Selection then occurs by calculating the fitness of the offspring from its phenotype value, and using that fitness as the probability of retaining the offspring. Thus if the fitness is (say) 0.72, the program draws a random fraction between 0 and 1 and retains the individual if that random number turns out to be less than 0.72. This gives the offspring the desired 0.72 chance of survival. Offspring are produced, one after another, until N of them have survived. They constitute the next generation.
The menu parameter L allows you to change the number of lines of text that will appear on the screen. If you increase it, you will see a larger histogram, showing more completely what is happening.
The menu parameter G shows how many generations the program will simulate each before showing the user the result. The histogram of the population is displayed every G generations, starting with the G-th generation (thus if G=3 the user will see generations 3, 6, 9, 12, ...). To go forward G more generations you should press the Enter key. If you do not want to continue you can press S to start over with the same parameter values. To return to the menu and change the parameter values, press C. To quit the program, press Q.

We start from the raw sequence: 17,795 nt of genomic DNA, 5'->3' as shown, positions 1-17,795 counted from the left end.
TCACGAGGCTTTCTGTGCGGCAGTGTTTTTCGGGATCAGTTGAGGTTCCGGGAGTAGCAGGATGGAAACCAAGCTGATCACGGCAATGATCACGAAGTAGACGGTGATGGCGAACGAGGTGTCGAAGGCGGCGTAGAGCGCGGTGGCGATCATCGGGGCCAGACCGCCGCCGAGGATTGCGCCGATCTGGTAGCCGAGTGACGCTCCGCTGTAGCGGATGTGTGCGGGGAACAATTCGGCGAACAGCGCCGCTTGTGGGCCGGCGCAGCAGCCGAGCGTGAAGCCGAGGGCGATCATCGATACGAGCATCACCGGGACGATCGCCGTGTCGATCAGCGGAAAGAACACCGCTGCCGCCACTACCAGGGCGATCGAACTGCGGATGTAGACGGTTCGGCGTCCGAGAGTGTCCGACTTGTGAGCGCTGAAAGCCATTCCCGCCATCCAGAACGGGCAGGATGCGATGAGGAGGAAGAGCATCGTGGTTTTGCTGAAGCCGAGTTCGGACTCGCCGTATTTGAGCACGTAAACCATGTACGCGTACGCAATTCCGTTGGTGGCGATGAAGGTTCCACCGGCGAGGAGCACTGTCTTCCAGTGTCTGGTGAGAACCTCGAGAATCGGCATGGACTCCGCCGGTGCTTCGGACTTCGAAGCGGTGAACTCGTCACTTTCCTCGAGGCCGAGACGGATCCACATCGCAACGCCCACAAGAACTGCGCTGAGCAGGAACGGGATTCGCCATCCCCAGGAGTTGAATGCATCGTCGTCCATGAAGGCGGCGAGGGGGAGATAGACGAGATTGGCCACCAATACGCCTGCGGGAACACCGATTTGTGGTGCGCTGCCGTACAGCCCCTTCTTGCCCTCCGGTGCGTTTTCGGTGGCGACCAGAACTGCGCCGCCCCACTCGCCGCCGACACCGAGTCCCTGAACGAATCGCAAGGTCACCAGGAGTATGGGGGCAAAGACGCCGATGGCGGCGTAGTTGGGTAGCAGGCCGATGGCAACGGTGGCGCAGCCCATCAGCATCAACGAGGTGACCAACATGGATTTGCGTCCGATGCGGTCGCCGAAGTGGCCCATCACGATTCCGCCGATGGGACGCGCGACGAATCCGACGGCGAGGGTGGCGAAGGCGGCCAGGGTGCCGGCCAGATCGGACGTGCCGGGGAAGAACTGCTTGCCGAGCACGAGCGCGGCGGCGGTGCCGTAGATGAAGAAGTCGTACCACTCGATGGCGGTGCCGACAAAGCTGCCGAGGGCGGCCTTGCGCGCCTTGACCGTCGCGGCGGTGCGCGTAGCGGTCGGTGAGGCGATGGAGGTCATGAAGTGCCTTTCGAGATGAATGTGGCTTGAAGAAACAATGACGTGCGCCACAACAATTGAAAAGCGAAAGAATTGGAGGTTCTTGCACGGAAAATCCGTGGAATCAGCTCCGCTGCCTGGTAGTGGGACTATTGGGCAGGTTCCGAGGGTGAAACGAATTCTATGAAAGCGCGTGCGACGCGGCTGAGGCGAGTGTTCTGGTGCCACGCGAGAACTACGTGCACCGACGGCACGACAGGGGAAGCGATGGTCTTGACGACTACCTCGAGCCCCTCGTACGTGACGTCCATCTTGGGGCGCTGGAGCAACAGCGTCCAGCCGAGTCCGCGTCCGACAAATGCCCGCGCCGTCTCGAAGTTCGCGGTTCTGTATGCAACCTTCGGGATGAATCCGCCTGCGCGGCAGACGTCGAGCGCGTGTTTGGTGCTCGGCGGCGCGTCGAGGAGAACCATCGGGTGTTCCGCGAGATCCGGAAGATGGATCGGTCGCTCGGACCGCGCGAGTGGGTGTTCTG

The histogram that is shown is a sample of the individuals in the population. Each individual is shown as a box of letters showing its genotype. Thus an individual may be represented as
These individual genotypes are placed in columns according to their phenotypes. Only a sample of the population can be shown, so that the columns are not too high to fit on the screen. At the bottom of the histogram the phenotype values are shown on the dashed axis, and below that are the numbers of individuals in the population that have that phenotype value. Thus you might see (say) a column of 8 individuals at phenotype value 6, but the number beneath the 6 on the axis shows that of the N individuals in the population, 36 actually have that phenotype value. (The individuals that are shown in the histogram are simply the first ones that were produced in that generation.)
Here is a typical histogram, to give you some idea what it looks like:
| ABCDE |_ _ _ _ _ _ _ _AbcdE_ _ _ | ABCDE |_ _ _ _ _ _ _ _AbcdE_ _ _ | ABcDE ABCDE |_ _ _ _ _ _ _abcDE_AbcdE_ _ _ | ABcDE ABCDE ABCDE |_ _ _ _ _ _ _abcDE_AbcdE_ABcDe_ _ | ABcDE ABCDE ABCDE |_ _ _ _ _ _ _abcDE_AbcdE_ABcDe_ _ | ABcDE ABCDE ABCDE |_ _ _ _ _ _ _abcDE_AbcdE_ABcDe_ _ | ABcDE ABCDE ABCDE ABCDE |_ _ _ _ _ _ _abcDE_AbcdE_ABcDe_ABCdE_ | ABcDE ABCDE ABCDE ABCDE |_ _ _ _ _ _ _abcDE_AbcdE_ABcDe_ABCdE_ | aBCDE ABcDE ABCDE ABCDE ABCDE |_ _ _ _ _ _aBcde_abcDE_AbcdE_ABcDe_ABCdE_ | ABCDe aBCDE ABcDE ABCDE ABCDE ABCDE ABCDE |_ _ _ _ _abcde_aBcde_abcDE_AbcdE_ABcDe_ABCdE_ABCDE L---0-----1-----2-----3-----4-----5-----6-----7-----8-----9----10--- 0 0 0 0 3 7 24 30 21 13 2 to continue, press Enter key, to stop Q, to run again S, to change case C